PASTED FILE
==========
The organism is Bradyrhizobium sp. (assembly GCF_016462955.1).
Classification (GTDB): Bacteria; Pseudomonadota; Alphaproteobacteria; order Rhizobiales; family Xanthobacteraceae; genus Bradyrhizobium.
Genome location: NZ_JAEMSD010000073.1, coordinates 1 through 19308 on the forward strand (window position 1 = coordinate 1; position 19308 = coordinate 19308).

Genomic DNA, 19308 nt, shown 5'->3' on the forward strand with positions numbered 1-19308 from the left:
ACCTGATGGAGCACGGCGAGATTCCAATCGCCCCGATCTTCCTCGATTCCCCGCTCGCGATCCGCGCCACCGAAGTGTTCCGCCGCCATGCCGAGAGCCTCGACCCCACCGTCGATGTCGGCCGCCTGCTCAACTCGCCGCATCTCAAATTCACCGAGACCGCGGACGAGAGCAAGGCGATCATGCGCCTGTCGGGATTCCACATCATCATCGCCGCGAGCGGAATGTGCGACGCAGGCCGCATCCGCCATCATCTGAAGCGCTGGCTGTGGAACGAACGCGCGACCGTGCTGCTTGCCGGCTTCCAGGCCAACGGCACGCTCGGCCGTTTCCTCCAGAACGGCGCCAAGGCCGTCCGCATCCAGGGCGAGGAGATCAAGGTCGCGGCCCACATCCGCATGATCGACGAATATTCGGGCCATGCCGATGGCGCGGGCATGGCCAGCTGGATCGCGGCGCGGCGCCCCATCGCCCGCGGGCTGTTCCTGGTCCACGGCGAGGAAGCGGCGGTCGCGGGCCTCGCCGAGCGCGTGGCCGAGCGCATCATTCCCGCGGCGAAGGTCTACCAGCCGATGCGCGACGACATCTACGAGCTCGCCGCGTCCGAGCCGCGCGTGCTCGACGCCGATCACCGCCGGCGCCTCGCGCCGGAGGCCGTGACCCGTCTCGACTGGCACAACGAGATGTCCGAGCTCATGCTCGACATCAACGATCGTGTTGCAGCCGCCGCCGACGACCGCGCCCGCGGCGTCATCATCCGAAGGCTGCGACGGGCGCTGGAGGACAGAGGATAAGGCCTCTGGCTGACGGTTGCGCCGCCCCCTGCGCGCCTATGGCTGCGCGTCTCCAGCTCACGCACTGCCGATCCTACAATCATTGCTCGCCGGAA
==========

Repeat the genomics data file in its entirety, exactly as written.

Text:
The organism is Bradyrhizobium sp. (assembly GCF_016462955.1).
Classification (GTDB): Bacteria; Pseudomonadota; Alphaproteobacteria; order Rhizobiales; family Xanthobacteraceae; genus Bradyrhizobium.
Genome location: NZ_JAEMSD010000073.1, coordinates 1 through 19308 on the forward strand (window position 1 = coordinate 1; position 19308 = coordinate 19308).

Genomic DNA, 19308 nt, shown 5'->3' on the forward strand with positions numbered 1-19308 from the left:
ACCTGATGGAGCACGGCGAGATTCCAATCGCCCCGATCTTCCTCGATTCCCCGCTCGCGATCCGCGCCACCGAAGTGTTCCGCCGCCATGCCGAGAGCCTCGACCCCACCGTCGATGTCGGCCGCCTGCTCAACTCGCCGCATCTCAAATTCACCGAGACCGCGGACGAGAGCAAGGCGATCATGCGCCTGTCGGGATTCCACATCATCATCGCCGCGAGCGGAATGTGCGACGCAGGCCGCATCCGCCATCATCTGAAGCGCTGGCTGTGGAACGAACGCGCGACCGTGCTGCTTGCCGGCTTCCAGGCCAACGGCACGCTCGGCCGTTTCCTCCAGAACGGCGCCAAGGCCGTCCGCATCCAGGGCGAGGAGATCAAGGTCGCGGCCCACATCCGCATGATCGACGAATATTCGGGCCATGCCGATGGCGCGGGCATGGCCAGCTGGATCGCGGCGCGGCGCCCCATCGCCCGCGGGCTGTTCCTGGTCCACGGCGAGGAAGCGGCGGTCGCGGGCCTCGCCGAGCGCGTGGCCGAGCGCATCATTCCCGCGGCGAAGGTCTACCAGCCGATGCGCGACGACATCTACGAGCTCGCCGCGTCCGAGCCGCGCGTGCTCGACGCCGATCACCGCCGGCGCCTCGCGCCGGAGGCCGTGACCCGTCTCGACTGGCACAACGAGATGTCCGAGCTCATGCTCGACATCAACGATCGTGTTGCAGCCGCCGCCGACGACCGCGCCCGCGGCGTCATCATCCGAAGGCTGCGACGGGCGCTGGAGGACAGAGGATAAGGCCTCTGGCTGACGGTTGCGCCGCCCCCTGCGCGCCTATGGCTGCGCGTCTCCAGCTCACGCACTGCCGATCCTACAATCATTGCTCGCCGGAA